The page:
Cloning is one obvious way to move an OS and apps from one SSD to another. My preferred cloning tool is Acronis True Image Home. It’s not free but it’s what I use for general backups and I’m familiar with it. Others will no doubt have different free and non-free cloning tool favorites.
I was able to clone the stock 64GB SSD to a larger 128GB SSD successfully – but it took a few tries, and there are some issues and work-arounds. I can’t say whether the results might be different with another tool.
I tested with Acronis TIH 2015 and 2014 bootable media on USB flash drive. Both will boot in UEFI secure mode if the media is made correctly. Once Acronis is installed in Windows there’s a tool available to make media.
Due to my experience with some ThinkPads, I tend to install the new SSD in the machine and put the old one in an external adapter. Doing it the other way around can leave the clone unbootable for some reason. The adapter I used was a ZTC Model ZTC-EN004-BK m.2 to USB 3.0 device. Similar adapters are available from other manufacturers.
My first try was with 2015. It would boot and start to run but within a few seconds the UI would lock up. After a great deal of fiddling it turned out that the freeze would happen if the ZTC device was plugged into the Miix’s USB 3.0 port. That’s my preferred connection for speed and to leave the USB 2.0/charge port available for the AC power supply. Battery run-time is probably sufficient to do a clone op – at least for a sparsely populated source drive – but it’s not the best configuration.
A USB 3.0 hard drive plugged into the same 3.0 socket doesn’t cause a lock-up. No idea if it’s something specific to the ZTC and/or m.2 drive attached via native USB 3.0, or something else…
Work-arounds: Use Acronis TIH 2014 – which did not lock up with the adapter connected directly to the USB 3.0 port – use the USB 2.0 port for the external SSD, or connect to the USB 3.0 port via a USB 2.0 hub.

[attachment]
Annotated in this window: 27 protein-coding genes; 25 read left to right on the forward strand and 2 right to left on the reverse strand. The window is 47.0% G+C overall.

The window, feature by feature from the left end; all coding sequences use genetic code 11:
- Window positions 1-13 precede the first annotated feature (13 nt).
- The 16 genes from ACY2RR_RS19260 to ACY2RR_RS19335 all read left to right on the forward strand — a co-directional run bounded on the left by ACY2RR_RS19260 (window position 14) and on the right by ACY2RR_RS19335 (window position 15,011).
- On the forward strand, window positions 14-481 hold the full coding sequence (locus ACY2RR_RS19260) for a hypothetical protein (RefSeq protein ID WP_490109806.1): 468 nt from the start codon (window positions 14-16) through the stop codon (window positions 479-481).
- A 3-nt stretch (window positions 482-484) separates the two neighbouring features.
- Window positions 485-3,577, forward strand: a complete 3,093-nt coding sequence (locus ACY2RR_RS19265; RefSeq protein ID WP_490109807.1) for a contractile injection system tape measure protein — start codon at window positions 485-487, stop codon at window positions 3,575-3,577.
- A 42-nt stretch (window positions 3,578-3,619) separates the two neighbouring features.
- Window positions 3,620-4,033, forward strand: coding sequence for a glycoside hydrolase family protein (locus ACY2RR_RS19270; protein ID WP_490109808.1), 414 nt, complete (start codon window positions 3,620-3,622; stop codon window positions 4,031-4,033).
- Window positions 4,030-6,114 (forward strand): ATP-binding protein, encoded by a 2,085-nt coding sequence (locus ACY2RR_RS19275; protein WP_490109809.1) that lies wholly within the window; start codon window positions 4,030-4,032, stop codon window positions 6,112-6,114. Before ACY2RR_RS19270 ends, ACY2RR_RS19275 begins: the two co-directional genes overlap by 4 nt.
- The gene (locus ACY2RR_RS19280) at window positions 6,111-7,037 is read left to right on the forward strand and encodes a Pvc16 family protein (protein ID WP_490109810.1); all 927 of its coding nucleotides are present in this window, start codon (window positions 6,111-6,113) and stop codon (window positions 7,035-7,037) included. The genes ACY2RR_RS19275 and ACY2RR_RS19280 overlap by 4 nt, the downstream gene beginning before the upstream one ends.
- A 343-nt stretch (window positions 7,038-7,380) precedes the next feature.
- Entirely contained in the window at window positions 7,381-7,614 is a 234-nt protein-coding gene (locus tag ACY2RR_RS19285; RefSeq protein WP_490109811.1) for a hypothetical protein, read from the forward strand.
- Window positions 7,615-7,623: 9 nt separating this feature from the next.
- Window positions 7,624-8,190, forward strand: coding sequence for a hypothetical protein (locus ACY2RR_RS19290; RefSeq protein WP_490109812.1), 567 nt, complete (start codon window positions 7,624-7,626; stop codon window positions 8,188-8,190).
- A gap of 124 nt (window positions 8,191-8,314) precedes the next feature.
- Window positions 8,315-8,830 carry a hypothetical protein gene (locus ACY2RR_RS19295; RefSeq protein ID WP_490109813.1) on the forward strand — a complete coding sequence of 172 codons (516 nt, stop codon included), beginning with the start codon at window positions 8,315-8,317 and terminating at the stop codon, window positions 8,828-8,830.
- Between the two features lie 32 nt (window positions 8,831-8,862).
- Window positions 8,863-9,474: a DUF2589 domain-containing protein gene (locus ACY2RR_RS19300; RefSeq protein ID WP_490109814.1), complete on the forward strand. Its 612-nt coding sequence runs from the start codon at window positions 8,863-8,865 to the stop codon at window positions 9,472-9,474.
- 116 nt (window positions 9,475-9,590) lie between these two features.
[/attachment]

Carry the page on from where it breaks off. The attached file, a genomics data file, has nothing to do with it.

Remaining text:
In the end it didn’t much matter since I wanted AC power available. Bootable Acronis flash and source SSD were connected via a Lenovo USB 2.0 “cigar tube” hub:
After doing a full shutdown from Windows (SHIFT+shutdown), access the Novo menu, then the boot menu as shown in the “Breaking and Entering” section, select Clone Disk from the Acronis Tools & Utilities menu, and it’s pretty straight-forward from there. I used the “Automatic” clone mode.
Target SSD after clone – including an installed 64GB micro SD card (see the original layout in the Size Matters section of this article):
Well, that’s not quite the whole story. On first boot after the first clone effort “preparing automatic repair…diagnosing your PC…attempting repairs…” and:
Well shoot 🙁 Considerable fiddling and rebooting ensued – to no avail. I finally tried Advanced options -> Reset. Surprisingly that worked. It restored a functional, bootable Windows 10. Of course all my user customizations and app installs were gone, so that rather negated any advantage to cloning vs doing a restore from media or even a clean install.
After spending a couple of days fiddling with other features and apps on the Miix I got the Transcend 128GB SSD in the mail. On a lark I ran the clone op again. This time the clone booted and ran fine. Go figure…
I don’t know if the failed tries (there were several) were some strange Heisenbug or were due to several differences in configuration between failure and success. For the record, these are the differences I was aware of. Apologies – I can’t say what if anything made the difference.
Different SSD: Toshiba – failure, Transcend – success
Micro SD card: installed – failure, not installed – success
Virtualization: ON in BIOS – failure, Off in BIOS – success
NOTE: even a successful clone doesn’t preserve the ability to run a recovery/reset from the boot-time Novo menu. Something in the UEFI BIOS hooks into the recovery tools is broken. It is still possible to do a reset from within Windows (if passing the machine along to someone else, or just house-cleaning, perhaps) but recovering a non-booting OS via the Novo menu probably won’t be possible.
There’s a chance that other clone software doesn’t have this problem, or that there’s an easy way to fix it. I can’t speak to either one.
It’s another good reason to make recovery media before doing anything else. See “In Recovery”
Note: (lower case, non red…) in my brief tests once cloned the target SSD shows up in device manager as it should – unlike when recovery from media is done to a new SSD. In that case the new SSD appears with the old one’s model name even though its specs (size, etc) are correct. This (wrong SSD model shown) also happened if local reset was done on a cloned drive. Prior to reset it had the correct model name, after reset it had the old unit’s name. Hmmm…